Updated June 9, 2017: Added statement from Qualcomm below.
Original Story: Intel spent most of a recent blog post celebrating the 40th anniversary of the launch of the first x86 microprocessor, but it was the path that the company chose to go down at the end of its post that has raised eyebrows. In wrapping things up, Intel fired off a warning shot at companies seeking to emulate the x86 architecture, potentially foreshadowing some legal troubles for Qualcomm and Microsoft over their efforts with Windows 10 on ARM.
There have been reports that some companies may try to emulate Intel's proprietary x86 ISA without Intel's authorization. Emulation is not a new technology, and Transmeta was notably the last company to claim to have produced a compatible x86 processor using emulation ("code morphing") techniques. Intel enforced patents relating to SIMD instruction set enhancements against Transmeta's x86 implementation even though it used emulation. In any event, Transmeta was not commercially successful, and it exited the microprocessor business 10 years ago.
Only time will tell if new attempts to emulate Intel's x86 ISA will meet a different fate. Intel welcomes lawful competition, and we are confident that Intel's microprocessors, which have been specifically optimized to implement Intel's x86 ISA for almost four decades, will deliver amazing experiences, consistency across applications, and a full breadth of consumer offerings, full manageability and IT integration for the enterprise. However, we do not welcome unlawful infringement of our patents, and we fully expect other companies to continue to respect Intel's intellectual property rights. Strong intellectual property protections make it possible for Intel to continue to invest the enormous resources required to advance Intel's dynamic x86 ISA, and Intel will maintain its vigilance to protect its innovations and investments.
Neither Microsoft nor Qualcomm are actually mentioned by name in Intel's post, but, given the proximity to recent announcements from Microsoft concerning Windows 10 on ARM, it's hard not to form a connection. ZDNet's Mary Jo Foley reached out to Intel to clarify whether the post was directed towards Qualcomm and Microsoft's efforts, but its response isn't particularly clarifying:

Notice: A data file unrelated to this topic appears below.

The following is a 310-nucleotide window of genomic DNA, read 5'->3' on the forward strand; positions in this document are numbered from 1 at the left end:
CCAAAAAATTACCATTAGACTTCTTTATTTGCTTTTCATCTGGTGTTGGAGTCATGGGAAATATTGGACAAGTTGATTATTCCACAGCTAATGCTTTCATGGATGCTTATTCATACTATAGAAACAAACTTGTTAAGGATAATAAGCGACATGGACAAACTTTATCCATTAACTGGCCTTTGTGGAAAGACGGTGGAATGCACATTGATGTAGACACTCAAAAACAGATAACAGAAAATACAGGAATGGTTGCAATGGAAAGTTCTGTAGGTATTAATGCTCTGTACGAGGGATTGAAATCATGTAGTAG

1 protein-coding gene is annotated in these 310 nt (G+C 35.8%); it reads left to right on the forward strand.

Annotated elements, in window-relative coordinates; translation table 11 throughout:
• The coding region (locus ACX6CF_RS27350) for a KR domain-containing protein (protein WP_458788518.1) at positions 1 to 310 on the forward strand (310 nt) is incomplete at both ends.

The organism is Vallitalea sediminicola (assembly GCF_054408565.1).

Intel respects intellectual property rights and we expect others to do the same. x86 technology is both proprietary and central to our business, and we're concerned any time it appears that others may be copying it inappropriately. We will thoroughly evaluate any products that claim to emulate x86 technology, and vigorously enforce our intellectual property rights if we believe they are infringed.
Recently, at Computex, Microsoft announced that the first Windows 10 on ARM PCs will come from the likes of Lenovo, HP, and ASUS. Running on Qualcomm's Snapdragon 835, a platform typically used for smartphones, Windows 10 on ARM will be able to run full Windows and emulate full Win32 legacy applications. That's different from Microsoft's last ARM effort, Windows RT, which could only run Windows Store apps.
Compared to x86 laptops, Microsoft claims that Windows 10 on ARM devices should provide up to 50 percent better battery life, up to gigabit LTE, and four to five times longer standby times.
There's currently no specific date for Windows 10 on ARM PCs to hit the market, nor have we even seen any hardware designs just yet. However, with the implied threat of a protracted legal battle out there, it will be interesting to watch and see how this plays out over the coming months.
A Qualcomm spokesperson provided Windows Central with the following statement concerning Intel's blog post:
Given our recent announcement with ASUS, HP and Lenovo, we found the blog that one of our competitors published on June 8 very interesting. We look forward to the launch of the always connected Windows 10 PC powered by the Qualcomm Snapdragon 835 Mobile PC Platform later this year. As showcased at Computex 2017 in conjunction with Microsoft, the Snapdragon 835 Mobile PC Platform brings a true always connected PC experience with support for up to Gigabit LTE connectivity and all-day battery life for sleek, thin and fanless designs. This will change the future of personal computing.
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